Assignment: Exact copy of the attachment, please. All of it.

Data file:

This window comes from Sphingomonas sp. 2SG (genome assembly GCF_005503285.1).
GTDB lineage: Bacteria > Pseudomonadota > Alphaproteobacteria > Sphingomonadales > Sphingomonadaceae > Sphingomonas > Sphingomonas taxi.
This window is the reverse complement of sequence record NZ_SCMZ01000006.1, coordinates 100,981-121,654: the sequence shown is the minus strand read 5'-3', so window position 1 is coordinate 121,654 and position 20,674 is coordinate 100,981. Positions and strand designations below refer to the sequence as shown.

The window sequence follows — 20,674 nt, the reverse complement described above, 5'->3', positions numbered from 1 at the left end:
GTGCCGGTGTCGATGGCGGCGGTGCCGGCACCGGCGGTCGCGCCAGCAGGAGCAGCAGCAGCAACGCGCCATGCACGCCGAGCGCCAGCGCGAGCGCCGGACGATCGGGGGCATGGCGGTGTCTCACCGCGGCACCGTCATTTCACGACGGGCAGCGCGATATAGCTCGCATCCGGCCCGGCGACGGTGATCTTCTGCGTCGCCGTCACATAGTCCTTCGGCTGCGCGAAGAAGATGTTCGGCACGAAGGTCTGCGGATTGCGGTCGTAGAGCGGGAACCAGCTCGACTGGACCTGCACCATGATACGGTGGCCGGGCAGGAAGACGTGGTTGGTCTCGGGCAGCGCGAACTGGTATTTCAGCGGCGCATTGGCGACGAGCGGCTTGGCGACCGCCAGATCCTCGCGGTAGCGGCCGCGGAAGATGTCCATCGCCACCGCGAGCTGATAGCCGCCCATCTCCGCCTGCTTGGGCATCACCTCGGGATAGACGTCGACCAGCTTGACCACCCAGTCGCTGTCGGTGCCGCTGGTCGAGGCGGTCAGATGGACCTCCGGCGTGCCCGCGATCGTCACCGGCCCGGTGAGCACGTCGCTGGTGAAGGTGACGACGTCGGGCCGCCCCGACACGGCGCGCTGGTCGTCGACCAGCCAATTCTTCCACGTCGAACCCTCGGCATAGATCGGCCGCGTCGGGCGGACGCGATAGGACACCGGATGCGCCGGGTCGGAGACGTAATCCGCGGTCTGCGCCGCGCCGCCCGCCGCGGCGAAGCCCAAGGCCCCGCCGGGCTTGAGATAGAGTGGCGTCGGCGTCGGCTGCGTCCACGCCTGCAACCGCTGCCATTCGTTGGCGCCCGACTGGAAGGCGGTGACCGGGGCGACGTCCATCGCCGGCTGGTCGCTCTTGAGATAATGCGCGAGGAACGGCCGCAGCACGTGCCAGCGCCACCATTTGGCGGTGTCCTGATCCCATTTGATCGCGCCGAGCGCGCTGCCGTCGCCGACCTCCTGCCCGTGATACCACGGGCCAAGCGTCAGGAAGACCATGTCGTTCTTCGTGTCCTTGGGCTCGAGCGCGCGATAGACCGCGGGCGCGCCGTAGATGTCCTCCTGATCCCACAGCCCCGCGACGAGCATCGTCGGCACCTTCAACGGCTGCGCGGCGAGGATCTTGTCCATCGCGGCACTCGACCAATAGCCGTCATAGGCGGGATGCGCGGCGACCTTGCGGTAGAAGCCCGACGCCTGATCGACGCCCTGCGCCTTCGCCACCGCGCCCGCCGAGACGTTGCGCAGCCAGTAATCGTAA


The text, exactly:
This window comes from Sphingomonas sp. 2SG (genome assembly GCF_005503285.1).
GTDB lineage: Bacteria > Pseudomonadota > Alphaproteobacteria > Sphingomonadales > Sphingomonadaceae > Sphingomonas > Sphingomonas taxi.
This window is the reverse complement of sequence record NZ_SCMZ01000006.1, coordinates 100,981-121,654: the sequence shown is the minus strand read 5'-3', so window position 1 is coordinate 121,654 and position 20,674 is coordinate 100,981. Positions and strand designations below refer to the sequence as shown.

The window sequence follows — 20,674 nt, the reverse complement described above, 5'->3', positions numbered from 1 at the left end:
GTGCCGGTGTCGATGGCGGCGGTGCCGGCACCGGCGGTCGCGCCAGCAGGAGCAGCAGCAGCAACGCGCCATGCACGCCGAGCGCCAGCGCGAGCGCCGGACGATCGGGGGCATGGCGGTGTCTCACCGCGGCACCGTCATTTCACGACGGGCAGCGCGATATAGCTCGCATCCGGCCCGGCGACGGTGATCTTCTGCGTCGCCGTCACATAGTCCTTCGGCTGCGCGAAGAAGATGTTCGGCACGAAGGTCTGCGGATTGCGGTCGTAGAGCGGGAACCAGCTCGACTGGACCTGCACCATGATACGGTGGCCGGGCAGGAAGACGTGGTTGGTCTCGGGCAGCGCGAACTGGTATTTCAGCGGCGCATTGGCGACGAGCGGCTTGGCGACCGCCAGATCCTCGCGGTAGCGGCCGCGGAAGATGTCCATCGCCACCGCGAGCTGATAGCCGCCCATCTCCGCCTGCTTGGGCATCACCTCGGGATAGACGTCGACCAGCTTGACCACCCAGTCGCTGTCGGTGCCGCTGGTCGAGGCGGTCAGATGGACCTCCGGCGTGCCCGCGATCGTCACCGGCCCGGTGAGCACGTCGCTGGTGAAGGTGACGACGTCGGGCCGCCCCGACACGGCGCGCTGGTCGTCGACCAGCCAATTCTTCCACGTCGAACCCTCGGCATAGATCGGCCGCGTCGGGCGGACGCGATAGGACACCGGATGCGCCGGGTCGGAGACGTAATCCGCGGTCTGCGCCGCGCCGCCCGCCGCGGCGAAGCCCAAGGCCCCGCCGGGCTTGAGATAGAGTGGCGTCGGCGTCGGCTGCGTCCACGCCTGCAACCGCTGCCATTCGTTGGCGCCCGACTGGAAGGCGGTGACCGGGGCGACGTCCATCGCCGGCTGGTCGCTCTTGAGATAATGCGCGAGGAACGGCCGCAGCACGTGCCAGCGCCACCATTTGGCGGTGTCCTGATCCCATTTGATCGCGCCGAGCGCGCTGCCGTCGCCGACCTCCTGCCCGTGATACCACGGGCCAAGCGTCAGGAAGACCATGTCGTTCTTCGTGTCCTTGGGCTCGAGCGCGCGATAGACCGCGGGCGCGCCGTAGATGTCCTCCTGATCCCACAGCCCCGCGACGAGCATCGTCGGCACCTTCAACGGCTGCGCGGCGAGGATCTTGTCCATCGCGGCACTCGACCAATAGCCGTCATAGGCGGGATGCGCGGCGACCTTGCGGTAGAAGCCCGACGCCTGATCGACGCCCTGCGCCTTCGCCACCGCGCCCGCCGAGACGTTGCGCAGCCAGTAATCGTAA